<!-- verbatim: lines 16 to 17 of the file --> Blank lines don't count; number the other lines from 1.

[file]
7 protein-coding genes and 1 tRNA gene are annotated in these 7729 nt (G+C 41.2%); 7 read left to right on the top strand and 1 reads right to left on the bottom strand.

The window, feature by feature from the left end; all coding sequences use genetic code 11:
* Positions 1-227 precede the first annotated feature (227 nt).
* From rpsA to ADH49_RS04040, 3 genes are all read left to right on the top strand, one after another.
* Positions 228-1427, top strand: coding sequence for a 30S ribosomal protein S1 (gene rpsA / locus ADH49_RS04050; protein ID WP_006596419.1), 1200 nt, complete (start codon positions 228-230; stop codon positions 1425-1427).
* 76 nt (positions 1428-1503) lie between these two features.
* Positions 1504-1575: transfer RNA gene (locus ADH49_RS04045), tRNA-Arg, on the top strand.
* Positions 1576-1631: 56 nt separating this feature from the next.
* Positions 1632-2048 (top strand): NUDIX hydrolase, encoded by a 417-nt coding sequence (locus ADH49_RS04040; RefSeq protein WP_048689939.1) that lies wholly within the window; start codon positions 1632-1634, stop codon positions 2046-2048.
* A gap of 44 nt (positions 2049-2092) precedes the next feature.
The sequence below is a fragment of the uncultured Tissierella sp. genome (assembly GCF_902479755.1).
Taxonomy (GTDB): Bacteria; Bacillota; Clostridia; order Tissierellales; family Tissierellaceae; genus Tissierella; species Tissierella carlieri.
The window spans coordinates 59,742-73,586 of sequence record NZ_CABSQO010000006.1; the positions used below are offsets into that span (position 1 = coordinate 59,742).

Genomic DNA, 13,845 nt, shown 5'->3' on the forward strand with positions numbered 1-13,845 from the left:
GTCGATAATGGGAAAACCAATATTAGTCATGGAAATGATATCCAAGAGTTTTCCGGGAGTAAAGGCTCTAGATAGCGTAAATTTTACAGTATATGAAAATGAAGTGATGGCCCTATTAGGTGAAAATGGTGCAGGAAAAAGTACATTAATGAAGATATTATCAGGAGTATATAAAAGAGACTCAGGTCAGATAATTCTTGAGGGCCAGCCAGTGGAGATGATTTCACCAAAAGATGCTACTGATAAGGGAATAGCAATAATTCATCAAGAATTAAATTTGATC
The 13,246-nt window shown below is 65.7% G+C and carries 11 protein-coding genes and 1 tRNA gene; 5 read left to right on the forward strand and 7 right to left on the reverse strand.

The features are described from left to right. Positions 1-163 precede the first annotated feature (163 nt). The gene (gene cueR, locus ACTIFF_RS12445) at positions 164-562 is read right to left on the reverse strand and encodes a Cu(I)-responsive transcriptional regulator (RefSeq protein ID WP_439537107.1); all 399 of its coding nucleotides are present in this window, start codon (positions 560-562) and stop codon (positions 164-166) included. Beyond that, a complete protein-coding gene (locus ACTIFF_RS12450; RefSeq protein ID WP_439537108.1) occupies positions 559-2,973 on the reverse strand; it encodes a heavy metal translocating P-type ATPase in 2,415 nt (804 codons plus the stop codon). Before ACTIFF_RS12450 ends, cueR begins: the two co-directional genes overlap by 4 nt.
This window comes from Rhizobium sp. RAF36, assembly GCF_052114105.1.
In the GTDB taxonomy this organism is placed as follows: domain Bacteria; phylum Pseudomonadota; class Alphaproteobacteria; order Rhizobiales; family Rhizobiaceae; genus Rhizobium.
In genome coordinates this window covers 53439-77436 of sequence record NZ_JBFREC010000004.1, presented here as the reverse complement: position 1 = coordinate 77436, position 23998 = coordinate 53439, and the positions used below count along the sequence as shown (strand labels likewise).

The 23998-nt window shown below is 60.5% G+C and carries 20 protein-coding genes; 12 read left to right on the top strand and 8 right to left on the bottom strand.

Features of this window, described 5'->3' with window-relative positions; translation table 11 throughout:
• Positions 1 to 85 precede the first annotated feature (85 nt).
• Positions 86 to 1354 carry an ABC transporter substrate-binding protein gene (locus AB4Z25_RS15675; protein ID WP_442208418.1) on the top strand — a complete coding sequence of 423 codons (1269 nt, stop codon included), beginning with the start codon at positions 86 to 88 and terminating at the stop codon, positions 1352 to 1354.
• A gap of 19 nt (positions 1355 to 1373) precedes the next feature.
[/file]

The 13,246-nt window shown below is 65.7% G+C and carries 11 protein-coding genes and 1 tRNA gene; 5 read left to right on the forward strand and 7 right to left on the reverse strand.

The features are described from left to right. Positions 1-163 precede the first annotated feature (163 nt). The gene (gene cueR, locus ACTIFF_RS12445) at positions 164-562 is read right to left on the reverse strand and encodes a Cu(I)-responsive transcriptional regulator (RefSeq protein ID WP_439537107.1); all 399 of its coding nucleotides are present in this window, start codon (positions 560-562) and stop codon (positions 164-166) included. Beyond that, a complete protein-coding gene (locus ACTIFF_RS12450; RefSeq protein ID WP_439537108.1) occupies positions 559-2,973 on the reverse strand; it encodes a heavy metal translocating P-type ATPase in 2,415 nt (804 codons plus the stop codon). Before ACTIFF_RS12450 ends, cueR begins: the two co-directional genes overlap by 4 nt.